In this study, we used high-throughput RNA-seq expression analysis to determine transcriptional responses in third-fourth instar normal control and abnormal exposed larvae population exposed to sub-lethal concentrations of curry tree (M. koenigii) leaf extracts. The extract previously induced morphogenetic abnormalities, reduced locomotion and delayed pupation in the larvae and was predominantly composed of alkaloid phytochemicals (neplanocin A, 3-(1-naphthyl)-l-alanine, lumiflavine, terezine C, agelaspongin and murrayazolinol compounds) [11]. We did not age-match control and exposed populations because of the extract-induced delay in pupation of the exposed relative to control larvae coupled to our need to compare L3/L4 populations between the treatments (exposed vs control). Thus, our molecular results would reflect responses to the inevitable combination of age differences between the larvae populations and the xenobiotic (extract) challenge. We hereinafter refer to this combination as ‘exposed’ and the unexposed normal control as ‘control’ treatments.

We initiated our study by establishing baseline transcriptional processes (molecular investments) that underpin the larval developmental stage in the mosquito control (in the absence of xenobiotics). Our evidence suggests a significant investment in the development and reorganization of musculature in the larvae as evidenced by preferential expression of muscle and cytoskeleton related transcripts [45] in our study. We observed potentially enhanced investment in larval molting and pupation as shown by predominant expression of hexamerins in the larvae. The hexamerins are conserved hemolymph proteins secreted by larval fat body [46] and facilitate larvae-pupae transition [47]. Hexamerins facilitate these processes through regulation of protein reserves (for amino acids and energy) [48], transport of ecdysteroids [49] and juvenile hormone (JH) [50]. We were thus interested in understanding how these and related processes were affected by the extract exposure treatment we have described above in relation to the associated phenotypes we observed in the larvae [11].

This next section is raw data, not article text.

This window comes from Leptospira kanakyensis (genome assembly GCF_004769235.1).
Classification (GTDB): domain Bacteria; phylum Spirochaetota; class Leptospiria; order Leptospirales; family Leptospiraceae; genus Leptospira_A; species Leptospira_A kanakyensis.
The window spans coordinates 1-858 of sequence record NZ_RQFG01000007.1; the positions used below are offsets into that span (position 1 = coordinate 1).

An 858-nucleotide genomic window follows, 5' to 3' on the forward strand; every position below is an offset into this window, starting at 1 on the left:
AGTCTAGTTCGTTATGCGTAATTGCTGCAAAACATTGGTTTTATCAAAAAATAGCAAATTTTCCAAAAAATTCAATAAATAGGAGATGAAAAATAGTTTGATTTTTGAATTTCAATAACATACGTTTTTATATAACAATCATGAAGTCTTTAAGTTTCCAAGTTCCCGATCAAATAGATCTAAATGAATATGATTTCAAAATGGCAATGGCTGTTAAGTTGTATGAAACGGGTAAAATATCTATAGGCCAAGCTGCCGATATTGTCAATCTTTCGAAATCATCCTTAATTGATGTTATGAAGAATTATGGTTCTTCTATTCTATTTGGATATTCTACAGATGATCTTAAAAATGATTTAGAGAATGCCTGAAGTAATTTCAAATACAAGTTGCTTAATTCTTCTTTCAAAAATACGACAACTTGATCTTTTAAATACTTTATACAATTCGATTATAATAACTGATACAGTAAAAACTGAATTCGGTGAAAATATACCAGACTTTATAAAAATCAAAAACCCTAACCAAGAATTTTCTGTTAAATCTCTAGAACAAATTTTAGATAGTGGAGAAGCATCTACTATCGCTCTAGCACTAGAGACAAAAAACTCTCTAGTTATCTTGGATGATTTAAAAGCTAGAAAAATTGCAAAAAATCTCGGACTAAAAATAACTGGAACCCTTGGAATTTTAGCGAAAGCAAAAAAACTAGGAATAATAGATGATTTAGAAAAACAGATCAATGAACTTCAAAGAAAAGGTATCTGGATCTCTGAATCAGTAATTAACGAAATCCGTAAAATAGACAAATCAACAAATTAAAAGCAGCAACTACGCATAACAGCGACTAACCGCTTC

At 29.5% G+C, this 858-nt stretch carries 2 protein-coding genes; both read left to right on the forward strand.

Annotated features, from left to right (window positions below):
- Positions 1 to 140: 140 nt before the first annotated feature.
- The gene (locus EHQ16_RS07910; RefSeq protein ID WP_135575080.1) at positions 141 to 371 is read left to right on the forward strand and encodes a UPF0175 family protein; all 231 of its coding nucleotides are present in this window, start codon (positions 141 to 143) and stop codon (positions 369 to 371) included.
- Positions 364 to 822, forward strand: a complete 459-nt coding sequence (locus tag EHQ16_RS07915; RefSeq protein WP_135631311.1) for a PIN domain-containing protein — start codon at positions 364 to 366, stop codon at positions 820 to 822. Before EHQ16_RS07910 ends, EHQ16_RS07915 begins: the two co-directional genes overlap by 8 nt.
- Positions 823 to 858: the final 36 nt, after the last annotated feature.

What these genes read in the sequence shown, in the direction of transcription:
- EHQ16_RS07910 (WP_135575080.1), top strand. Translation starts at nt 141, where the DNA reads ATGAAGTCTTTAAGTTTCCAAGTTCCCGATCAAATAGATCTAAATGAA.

Our analysis of processes affected by exposure to the extract revealed the impairment of exoskeleton development, immunity, detoxification processes and transport system by the exposure. Most affected processes were associated with the cuticle that typically protects insects against adverse environmental conditions and pathogens [36]. In that respect, the extract appeared to soften the cuticle through reduced transcription of the RR-2 subfamily of the CPR cuticle family [40, 51] that encodes hard cuticle proteins of the insect exoskeleton [52] and CPLC genes implicated in increasing the thickness of the cuticle through forming rigid matrices [53]. The reduction in hard cuticle synthesis could in turn enhance susceptibility of the larvae to insecticides [54], including pyrethroids [55]. The reduced synthesis is also a possible precursor to the post-ecdysial molting deformities [56] we previously observed in this mosquito [11]. The suppression of the RR-1 subfamily, CPLCPs, CPFs and Niemann-Pick Type C-2 transcripts, and putrescine, ornithine and ornithine decarboxylase pathways could cause enhancement of the deformities due to the exposure. Suppression of the RR-1 subfamily, CPLCPs and CPFs has been shown to potentially interrupt endocuticle development and impede ecdysis, consequently enhancing molting deformities in the mosquito [56, 57]. Niemann-Pick type C-2 controls sterol homeostasis and steroid biosynthesis precursors for ecdysteroids [58]. The ecdysteroids in turn induce larval molting and metamorphosis [59] and promote pupal commitment at L4 [60]. The putrescine, ornithine and ornithine decarboxylase pathways are critical for optimal tissue growth and development [61]. Suppression of their expression in our study potentially perturbs cellular processes essential for cytoskeletal structure in the larvae [62]. The interruption of endocuticle development and ecdysis was putatively enhanced by potentially untimely (18 dpe) induction of carboxylesterases juvenile hormone esterase (COEJHE) expression, which could adversely affect pupation [63]. The induction of COEJHE potentially decreased JH hormone titers [64] and initiated a premature pupation process by changing tissue commitment from larval tissue synthesis to production of pupal tissues [65]. This potentially induced the larvae-pupae-transition arrest in our previous observation [11]. The extract appears to target cuticle metabolism in regulating the growth of the larvae.